Oxford University campaign reaches £1bn through ‘donor-centric’ approach
Oxford University’s international £1.25bn fundraising campaign has reached a £1bn milestone in record time and despite the global financial crisis owing to ‘genuine’ and ‘consistent’ relationships with its donors and a committed network of supporters across the world, says director of development Sue Cunningham.
Oxford Thinking: The Campaign for the University of Oxford is the largest fundraising campaign in European university history and one of the largest in the world, and funds raised will support world-class teaching, research and facilities. Fundraising began in August 2004, and by the official launch of the campaign in May 2008, £575m had been raised. In the last year alone it has raised more than £230m.
Sue Cunningham, who has been at Oxford for nine years, says: “It is the integrity, consistency and genuine nature of the relationships we develop with all our donors – alumni and non alumni – over a long time, as well as the level of commitment of our philanthropist supporters who have engaged their networks across the globe, that are the key factors to the success of our campaign.
“Many of our alumni supporters have developed strong friendships with the academics who taught them as undergraduates.
“And in developing new relationships we allow the time to gain a deep understanding of our supporters and work to develop an appropriate response that reflects their wishes to mutual benefit. We feel it’s critical to make sure our response and our thanks is appropriate to each supporter.”
Oxford’s vice-chancellor, Professor Andrew Hamilton, called the generosity of donors “fundamental to Oxford’s future” in a time of reduced government funding.
He said: “It is clear from the Comprehensive Spending Review and the Browne Review recommendations that, under any future funding regime, Oxford is going to have to do all it can to find additional resources. If we believe strongly that the tutorial system is the best way to nurture maturing minds, we are going to have to find ways of making it more financially sustainable. Given the major recent cuts in government funding for teaching, [philanthropists] have a particular role to play in the preservation of the tutorial system.”
As the campaign passes the £1bn milestone, philanthropist Dame Vivien Duffield DBE, chair of Oxford Thinking since the official launch in May 2008, has decided to step down.
Duffield has played a pivotal role in numerous successful fundraising campaigns in addition to the Oxford Thinking Campaign, including for the Royal Opera House, the Wishing Well Appeal for Great Ormond Street Hospital, and the South Bank Centre. She is an Oxford alumna, having studied at Lady Margaret Hall. As well as being Chair of the Campaign she has donated herself: £5.1m from the Clore Duffield Foundation to be divided between Lady Margaret Hall, graduate scholarships in the Humanities, the Oxford Institute of Ageing, the University Church of St. Mary the Virgin, and the Ashmolean Museum.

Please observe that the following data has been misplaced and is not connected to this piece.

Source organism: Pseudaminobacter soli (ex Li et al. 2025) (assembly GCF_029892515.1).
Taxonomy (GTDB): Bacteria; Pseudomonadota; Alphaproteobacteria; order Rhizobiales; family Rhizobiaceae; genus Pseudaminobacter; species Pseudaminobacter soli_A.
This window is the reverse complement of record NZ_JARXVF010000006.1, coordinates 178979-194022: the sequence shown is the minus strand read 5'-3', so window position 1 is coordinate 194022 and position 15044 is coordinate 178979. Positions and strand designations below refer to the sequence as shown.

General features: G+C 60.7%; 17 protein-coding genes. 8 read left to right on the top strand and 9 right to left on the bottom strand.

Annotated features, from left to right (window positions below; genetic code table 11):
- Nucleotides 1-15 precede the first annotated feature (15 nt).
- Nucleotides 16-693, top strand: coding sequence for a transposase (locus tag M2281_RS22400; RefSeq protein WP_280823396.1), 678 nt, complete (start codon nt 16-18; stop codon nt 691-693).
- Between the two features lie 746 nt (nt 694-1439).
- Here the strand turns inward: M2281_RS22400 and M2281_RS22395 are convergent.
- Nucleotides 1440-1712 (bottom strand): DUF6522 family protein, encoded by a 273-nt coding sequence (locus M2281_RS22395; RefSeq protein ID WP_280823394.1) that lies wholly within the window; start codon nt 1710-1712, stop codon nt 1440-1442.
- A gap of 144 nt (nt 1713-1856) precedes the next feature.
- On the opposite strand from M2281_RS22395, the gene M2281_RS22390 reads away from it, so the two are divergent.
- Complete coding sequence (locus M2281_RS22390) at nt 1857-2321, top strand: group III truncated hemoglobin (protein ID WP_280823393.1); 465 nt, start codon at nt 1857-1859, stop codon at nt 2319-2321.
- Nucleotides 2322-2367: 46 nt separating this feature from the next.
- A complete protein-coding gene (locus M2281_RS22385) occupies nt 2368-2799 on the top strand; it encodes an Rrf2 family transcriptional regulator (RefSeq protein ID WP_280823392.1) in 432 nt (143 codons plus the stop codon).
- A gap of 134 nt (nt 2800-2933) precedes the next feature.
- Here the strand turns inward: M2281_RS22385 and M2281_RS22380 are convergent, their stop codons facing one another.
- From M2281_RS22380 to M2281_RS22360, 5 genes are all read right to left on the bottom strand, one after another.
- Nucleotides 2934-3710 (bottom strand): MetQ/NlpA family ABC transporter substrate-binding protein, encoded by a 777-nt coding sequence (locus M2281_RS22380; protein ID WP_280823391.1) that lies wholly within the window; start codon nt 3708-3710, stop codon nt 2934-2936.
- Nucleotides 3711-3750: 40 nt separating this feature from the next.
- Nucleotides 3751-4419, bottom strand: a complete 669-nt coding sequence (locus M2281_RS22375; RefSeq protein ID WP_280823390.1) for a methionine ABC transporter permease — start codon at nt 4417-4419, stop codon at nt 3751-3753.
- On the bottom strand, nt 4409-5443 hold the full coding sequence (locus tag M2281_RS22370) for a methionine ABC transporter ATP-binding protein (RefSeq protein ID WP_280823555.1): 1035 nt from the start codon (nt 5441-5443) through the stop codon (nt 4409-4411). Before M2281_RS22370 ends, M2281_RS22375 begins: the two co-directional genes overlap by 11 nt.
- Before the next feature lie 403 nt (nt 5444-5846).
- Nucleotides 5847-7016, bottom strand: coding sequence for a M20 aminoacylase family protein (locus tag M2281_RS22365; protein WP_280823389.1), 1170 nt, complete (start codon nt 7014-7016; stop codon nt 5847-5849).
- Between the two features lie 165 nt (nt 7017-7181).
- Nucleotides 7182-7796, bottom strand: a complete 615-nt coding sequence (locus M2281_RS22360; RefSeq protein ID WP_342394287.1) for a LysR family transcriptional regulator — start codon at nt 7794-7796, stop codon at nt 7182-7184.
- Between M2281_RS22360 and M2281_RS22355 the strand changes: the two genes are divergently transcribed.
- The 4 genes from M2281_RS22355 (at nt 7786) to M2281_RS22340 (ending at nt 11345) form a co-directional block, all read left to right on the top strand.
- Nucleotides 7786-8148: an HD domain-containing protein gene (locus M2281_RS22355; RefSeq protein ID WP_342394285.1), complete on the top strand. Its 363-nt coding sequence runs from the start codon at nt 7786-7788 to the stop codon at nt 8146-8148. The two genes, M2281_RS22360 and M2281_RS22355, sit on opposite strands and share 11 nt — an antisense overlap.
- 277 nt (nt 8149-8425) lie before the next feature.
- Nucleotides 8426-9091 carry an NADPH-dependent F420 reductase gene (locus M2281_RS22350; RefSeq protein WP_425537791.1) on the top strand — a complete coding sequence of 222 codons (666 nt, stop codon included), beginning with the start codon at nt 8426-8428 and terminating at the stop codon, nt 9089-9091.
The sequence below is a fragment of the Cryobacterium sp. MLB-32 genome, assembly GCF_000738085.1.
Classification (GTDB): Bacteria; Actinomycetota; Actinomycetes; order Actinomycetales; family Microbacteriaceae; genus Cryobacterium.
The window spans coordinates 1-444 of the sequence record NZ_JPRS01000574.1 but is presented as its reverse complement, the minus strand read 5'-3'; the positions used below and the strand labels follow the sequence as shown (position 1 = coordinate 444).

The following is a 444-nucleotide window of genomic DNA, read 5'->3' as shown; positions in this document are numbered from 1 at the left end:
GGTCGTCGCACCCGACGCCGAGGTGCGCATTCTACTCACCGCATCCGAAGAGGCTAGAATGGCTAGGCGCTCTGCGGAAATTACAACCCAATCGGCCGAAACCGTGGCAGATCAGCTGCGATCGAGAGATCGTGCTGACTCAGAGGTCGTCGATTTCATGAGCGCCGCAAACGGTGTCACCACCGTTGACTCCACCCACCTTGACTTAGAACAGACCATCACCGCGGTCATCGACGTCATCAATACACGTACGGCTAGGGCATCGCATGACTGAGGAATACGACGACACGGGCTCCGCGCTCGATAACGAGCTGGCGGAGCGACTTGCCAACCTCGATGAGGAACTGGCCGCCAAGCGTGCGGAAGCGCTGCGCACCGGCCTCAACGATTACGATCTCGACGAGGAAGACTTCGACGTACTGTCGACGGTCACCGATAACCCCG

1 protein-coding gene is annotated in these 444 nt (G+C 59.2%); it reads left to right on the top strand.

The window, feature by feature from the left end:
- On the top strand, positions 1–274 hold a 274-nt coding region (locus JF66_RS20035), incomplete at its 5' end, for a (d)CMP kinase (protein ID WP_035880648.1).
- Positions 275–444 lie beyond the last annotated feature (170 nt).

Dame Vivien said: “This is tremendous milestone, and the fact that such an astonishing target has been reached in such a difficult climate is a testament to all that Oxford has been, is now, and will continue to be for future generations. This represents a great sum of money for a truly great institution. I am deeply grateful to all those donors, alumni and friends who have helped us to reach this vital stage in our Campaign.”
Professor Hamilton said: “We would not be at this landmark point without the extraordinary talents of Dame Vivien Duffield: she has helped bring Oxford Thinking very far, and very fast. Her dynamism and distinctive style have helped bring us to raise a billion in only just over six years of fundraising, in a global economic downturn. We thank her enormously for the time and remarkable energy she has brought to this Campaign.”
The impact of Oxford Thinking is already transforming Oxford life:
This month, the first ever Indigenous Australian students started studying at Oxford thanks to scholarships from the Charlie Perkins Trust, supported by the Australian and British governments, Rio Tinto and Quantas. They join numerous other students supported by new scholarships raised through the Campaign.
The only research in the UK into a very rare, incurable condition that turns muscle into bone (fibrodysplasia ossificans progressive) is continuing at Oxford thanks to a donation from Richard Simcox.
Last month the Ashmolean Museum welcomed its millionth visitor since its widely acclaimed redevelopment, which had been supported by the Heritage Lottery Fund, the Linbury Trust, and numerous other trusts, foundations and individuals.
Oxford’s study of China has received a major boost with a £10m donation from Dickson Poon towards a dedicated building for the new Oxford University China Centre at St Hugh’s College.